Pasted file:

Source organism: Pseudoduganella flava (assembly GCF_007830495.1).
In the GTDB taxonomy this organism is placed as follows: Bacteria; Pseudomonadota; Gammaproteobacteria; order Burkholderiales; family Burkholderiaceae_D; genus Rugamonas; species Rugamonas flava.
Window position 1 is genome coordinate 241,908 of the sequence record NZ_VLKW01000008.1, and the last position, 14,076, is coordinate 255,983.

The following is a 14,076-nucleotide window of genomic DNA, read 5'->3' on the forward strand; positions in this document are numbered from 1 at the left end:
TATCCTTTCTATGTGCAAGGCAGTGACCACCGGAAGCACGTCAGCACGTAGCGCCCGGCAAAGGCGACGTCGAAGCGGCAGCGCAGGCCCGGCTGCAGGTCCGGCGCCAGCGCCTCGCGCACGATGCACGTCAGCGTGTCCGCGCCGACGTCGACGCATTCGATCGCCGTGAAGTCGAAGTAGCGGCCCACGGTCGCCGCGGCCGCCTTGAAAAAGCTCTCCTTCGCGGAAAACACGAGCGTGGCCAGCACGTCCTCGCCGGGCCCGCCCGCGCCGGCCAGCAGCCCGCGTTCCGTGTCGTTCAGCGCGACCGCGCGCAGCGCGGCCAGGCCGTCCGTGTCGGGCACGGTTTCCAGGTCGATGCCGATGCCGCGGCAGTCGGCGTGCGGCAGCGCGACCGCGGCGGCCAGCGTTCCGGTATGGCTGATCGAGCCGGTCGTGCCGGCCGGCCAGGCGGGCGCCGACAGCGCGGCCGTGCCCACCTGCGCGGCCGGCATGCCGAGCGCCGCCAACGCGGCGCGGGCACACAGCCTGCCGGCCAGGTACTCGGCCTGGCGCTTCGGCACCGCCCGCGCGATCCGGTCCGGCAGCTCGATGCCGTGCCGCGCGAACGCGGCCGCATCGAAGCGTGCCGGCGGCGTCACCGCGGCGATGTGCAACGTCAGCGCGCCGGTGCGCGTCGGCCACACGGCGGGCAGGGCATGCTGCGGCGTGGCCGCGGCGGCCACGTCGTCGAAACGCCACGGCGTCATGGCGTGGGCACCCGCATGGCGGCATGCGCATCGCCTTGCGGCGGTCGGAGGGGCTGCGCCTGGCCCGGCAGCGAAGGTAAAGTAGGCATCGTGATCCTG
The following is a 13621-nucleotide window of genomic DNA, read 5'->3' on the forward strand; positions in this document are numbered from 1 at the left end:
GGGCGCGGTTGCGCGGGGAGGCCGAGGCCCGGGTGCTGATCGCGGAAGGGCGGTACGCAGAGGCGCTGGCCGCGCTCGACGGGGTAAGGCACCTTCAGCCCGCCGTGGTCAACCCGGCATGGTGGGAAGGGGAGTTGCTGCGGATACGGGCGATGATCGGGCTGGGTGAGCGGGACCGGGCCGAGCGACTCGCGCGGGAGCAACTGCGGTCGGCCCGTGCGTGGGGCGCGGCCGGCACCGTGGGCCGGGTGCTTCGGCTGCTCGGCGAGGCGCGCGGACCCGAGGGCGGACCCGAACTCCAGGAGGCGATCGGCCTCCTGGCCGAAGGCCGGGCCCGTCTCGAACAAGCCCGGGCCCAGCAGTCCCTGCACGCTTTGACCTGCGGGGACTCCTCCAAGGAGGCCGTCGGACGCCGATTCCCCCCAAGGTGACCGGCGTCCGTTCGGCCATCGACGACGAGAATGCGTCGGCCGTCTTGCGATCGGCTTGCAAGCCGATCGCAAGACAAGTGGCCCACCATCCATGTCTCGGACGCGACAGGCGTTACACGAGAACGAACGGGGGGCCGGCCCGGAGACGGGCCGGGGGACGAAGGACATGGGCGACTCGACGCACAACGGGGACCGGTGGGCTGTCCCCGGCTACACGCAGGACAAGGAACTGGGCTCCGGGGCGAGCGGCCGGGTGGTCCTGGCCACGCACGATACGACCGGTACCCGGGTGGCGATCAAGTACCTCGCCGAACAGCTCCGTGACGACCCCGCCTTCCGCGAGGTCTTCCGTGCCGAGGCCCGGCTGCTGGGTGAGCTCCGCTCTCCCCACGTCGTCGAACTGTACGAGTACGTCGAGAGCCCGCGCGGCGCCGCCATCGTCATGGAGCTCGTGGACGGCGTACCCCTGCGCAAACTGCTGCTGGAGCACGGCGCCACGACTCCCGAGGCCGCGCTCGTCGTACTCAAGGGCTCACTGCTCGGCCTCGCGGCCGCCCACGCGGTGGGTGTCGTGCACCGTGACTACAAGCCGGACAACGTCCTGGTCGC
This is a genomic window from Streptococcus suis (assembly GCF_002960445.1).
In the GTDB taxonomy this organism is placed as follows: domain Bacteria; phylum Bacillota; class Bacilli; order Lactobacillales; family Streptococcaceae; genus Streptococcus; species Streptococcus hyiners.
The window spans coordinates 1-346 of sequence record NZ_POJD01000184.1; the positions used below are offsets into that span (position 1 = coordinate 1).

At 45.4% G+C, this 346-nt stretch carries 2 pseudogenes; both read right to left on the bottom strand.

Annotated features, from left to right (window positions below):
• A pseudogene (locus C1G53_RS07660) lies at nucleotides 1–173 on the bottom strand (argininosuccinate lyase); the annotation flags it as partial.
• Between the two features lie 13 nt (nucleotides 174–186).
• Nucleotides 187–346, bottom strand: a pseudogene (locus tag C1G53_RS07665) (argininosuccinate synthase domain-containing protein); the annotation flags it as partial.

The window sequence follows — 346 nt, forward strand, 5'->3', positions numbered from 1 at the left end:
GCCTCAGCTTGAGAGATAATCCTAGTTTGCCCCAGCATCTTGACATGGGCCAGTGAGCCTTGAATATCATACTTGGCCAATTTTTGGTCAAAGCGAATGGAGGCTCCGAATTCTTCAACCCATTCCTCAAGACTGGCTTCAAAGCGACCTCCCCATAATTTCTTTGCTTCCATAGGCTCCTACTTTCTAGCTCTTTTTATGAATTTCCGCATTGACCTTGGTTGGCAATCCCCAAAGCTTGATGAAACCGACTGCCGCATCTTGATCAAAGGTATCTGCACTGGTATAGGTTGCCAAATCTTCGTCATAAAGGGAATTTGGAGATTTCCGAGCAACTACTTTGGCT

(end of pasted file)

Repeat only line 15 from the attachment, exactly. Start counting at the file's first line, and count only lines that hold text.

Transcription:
• Nucleotides 187–346, bottom strand: a pseudogene (locus tag C1G53_RS07665) (argininosuccinate synthase domain-containing protein); the annotation flags it as partial.